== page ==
City of Austin Balks at Homeless Camp Request

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City of Austin Balks at Homeless Camp Request

(Credit: KLBJ staff)

Since July 1, 2019, the issue of the homeless being allowed to camp virtually anywhere in the city has sparked a massive backlash.  It's something that has dominated discussions and remains one of the biggest issues the city faces.  For years, the Texas Department of Transportation was in charge of cleaning the city's many homeless camps, but recently handed over the reins to the City of Austin, which reluctantly agreed to take charge of cleaning up the mess.  But now, a recent request from an Austin citizen is calling into question just how transparent the city is truly willing to be when it comes to specifics of those camp cleanups.

On July 29, 2019, a public information request was submitted to the city which read: "Hello, I would like to request any records regarding the homeless camp cleanups in the Austin area, including the cost of each cleanup and the services that are being provided. I would also like to know the locations of the cleanups and the schedule for the cleanups for the future. I would like previous dates of cleanups and locations as well."  The city is required to issue a response within ten days, however, on the tenth day, the city responded only to inform the curious citizen that more time would be needed to gather the requested information.

Fast-forward to Monday, August 12.  Assistant City Attorney Zachary Brown penned a letter to Texas Attorney General Ken Paxton seeking the authority to deny that public information request.  The reason: fears of terrorism.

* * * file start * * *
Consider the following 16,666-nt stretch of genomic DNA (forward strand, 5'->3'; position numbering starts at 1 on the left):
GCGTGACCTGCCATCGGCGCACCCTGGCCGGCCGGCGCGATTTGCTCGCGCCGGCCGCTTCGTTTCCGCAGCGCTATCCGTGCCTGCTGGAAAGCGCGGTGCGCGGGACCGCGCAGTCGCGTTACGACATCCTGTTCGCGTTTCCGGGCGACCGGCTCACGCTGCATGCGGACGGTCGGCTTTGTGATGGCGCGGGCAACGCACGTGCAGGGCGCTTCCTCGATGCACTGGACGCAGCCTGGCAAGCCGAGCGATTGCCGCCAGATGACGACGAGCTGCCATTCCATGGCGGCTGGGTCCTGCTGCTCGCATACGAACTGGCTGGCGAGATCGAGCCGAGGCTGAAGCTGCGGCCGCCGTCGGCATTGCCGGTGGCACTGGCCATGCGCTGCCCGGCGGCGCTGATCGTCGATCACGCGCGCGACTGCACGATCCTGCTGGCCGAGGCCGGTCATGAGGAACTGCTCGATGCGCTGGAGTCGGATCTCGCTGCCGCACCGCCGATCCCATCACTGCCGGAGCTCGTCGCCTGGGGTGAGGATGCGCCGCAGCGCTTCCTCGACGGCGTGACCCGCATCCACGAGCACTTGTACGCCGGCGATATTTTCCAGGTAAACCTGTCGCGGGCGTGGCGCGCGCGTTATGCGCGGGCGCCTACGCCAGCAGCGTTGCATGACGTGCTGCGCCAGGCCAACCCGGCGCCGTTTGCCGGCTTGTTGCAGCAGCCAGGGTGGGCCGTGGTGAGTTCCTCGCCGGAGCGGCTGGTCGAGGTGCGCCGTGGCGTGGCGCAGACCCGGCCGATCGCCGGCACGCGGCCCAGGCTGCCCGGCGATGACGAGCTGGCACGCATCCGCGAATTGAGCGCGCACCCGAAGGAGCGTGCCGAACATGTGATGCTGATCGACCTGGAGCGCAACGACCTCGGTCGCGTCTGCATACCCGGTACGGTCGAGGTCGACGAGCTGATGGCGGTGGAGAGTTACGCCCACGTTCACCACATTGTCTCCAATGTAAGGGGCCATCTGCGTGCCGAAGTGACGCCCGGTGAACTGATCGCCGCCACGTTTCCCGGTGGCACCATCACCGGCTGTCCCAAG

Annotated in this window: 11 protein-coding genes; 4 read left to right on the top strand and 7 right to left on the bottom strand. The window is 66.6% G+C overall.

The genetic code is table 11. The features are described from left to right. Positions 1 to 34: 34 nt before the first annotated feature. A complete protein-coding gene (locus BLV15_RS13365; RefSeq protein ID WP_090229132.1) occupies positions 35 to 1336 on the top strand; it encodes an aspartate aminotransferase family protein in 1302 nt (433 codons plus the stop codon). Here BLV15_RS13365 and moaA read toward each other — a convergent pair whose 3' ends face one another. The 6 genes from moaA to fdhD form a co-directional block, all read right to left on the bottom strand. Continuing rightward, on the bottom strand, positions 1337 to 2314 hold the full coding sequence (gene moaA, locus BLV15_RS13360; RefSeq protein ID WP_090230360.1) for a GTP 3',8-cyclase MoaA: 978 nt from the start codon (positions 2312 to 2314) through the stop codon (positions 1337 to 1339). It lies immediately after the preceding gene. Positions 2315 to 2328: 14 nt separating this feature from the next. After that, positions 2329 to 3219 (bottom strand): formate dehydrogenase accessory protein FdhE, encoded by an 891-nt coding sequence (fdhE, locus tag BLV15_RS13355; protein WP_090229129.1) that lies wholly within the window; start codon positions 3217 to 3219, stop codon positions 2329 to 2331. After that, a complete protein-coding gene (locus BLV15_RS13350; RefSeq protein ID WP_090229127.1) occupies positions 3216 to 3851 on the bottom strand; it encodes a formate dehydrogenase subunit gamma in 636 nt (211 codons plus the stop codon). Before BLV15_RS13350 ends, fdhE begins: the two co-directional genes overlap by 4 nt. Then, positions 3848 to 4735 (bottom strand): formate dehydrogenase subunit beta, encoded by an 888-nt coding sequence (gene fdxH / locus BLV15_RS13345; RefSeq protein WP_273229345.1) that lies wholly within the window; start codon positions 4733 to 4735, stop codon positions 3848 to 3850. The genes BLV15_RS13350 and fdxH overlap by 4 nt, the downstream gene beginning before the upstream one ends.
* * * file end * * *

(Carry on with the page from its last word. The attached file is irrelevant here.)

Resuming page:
Citing section 552.101 of the Government Code, which allows for an exception to be granted for disclosure of information "considered to be confidential by law, either constitutional, statutory, or by judicial decision," Brown argued the city cannot release that information because it encompasses sections 418.176 through 418.182 of the Texas Homeland Security Act, which states:

"Those documents or portions of documents in the possession of governmental entity are confidential if they identify the technical details of particular vulnerabilities of critical infrastructure to an act of terrorism."

In his request to Paxtons office, Brown said the following:

"The information at issue describes several locations throughout Austin where public open spaces will be serviced by the City and cleaned in order to protect the public health and safety, as well as the security and economy of the City. See Id. § 421.001 (defining “critical infrastructure” to include “all public or private assets, systems, and functions vital to the security, governance, public health and safety, economy, or morale ofthe state or the nation”). Release of the requested information would hinder the efforts of the City to clean and maintain these public spaces, and providing members of the public information regarding when workers will be servicing these spaces reveals technical details of a particular vulnerability of these assets, namely the times that the spaces do not have workers present or are not under direct monitoring by the City."

The city did provide a few details, but offered no specifics of the current spending, scheduling, or manpower required to clean up the campsites.

KLBJ has reached out to the City of Austin for clarification but has not received a response.  There has also been no word on whether Attorney General Ken Paxton will accept or reject the city's request to deny that information to the citizen who requested it.

As of Tuesday morning, a petition on Change.org launched last month by Travis County Republican Party Chairman Matt Mackowiak has eclipsed 25,000 signatures.  It calls on the city council to rescind the homeless camping ordinance.  Mackowiak told KLBJ last week he hopes this will prompt the city council to reconsider the way it addresses homeless camping, adding that he's prepared to begin the process of crafting a legal petition as early as next month to be submitted to Austin's Office of the City Clerk.

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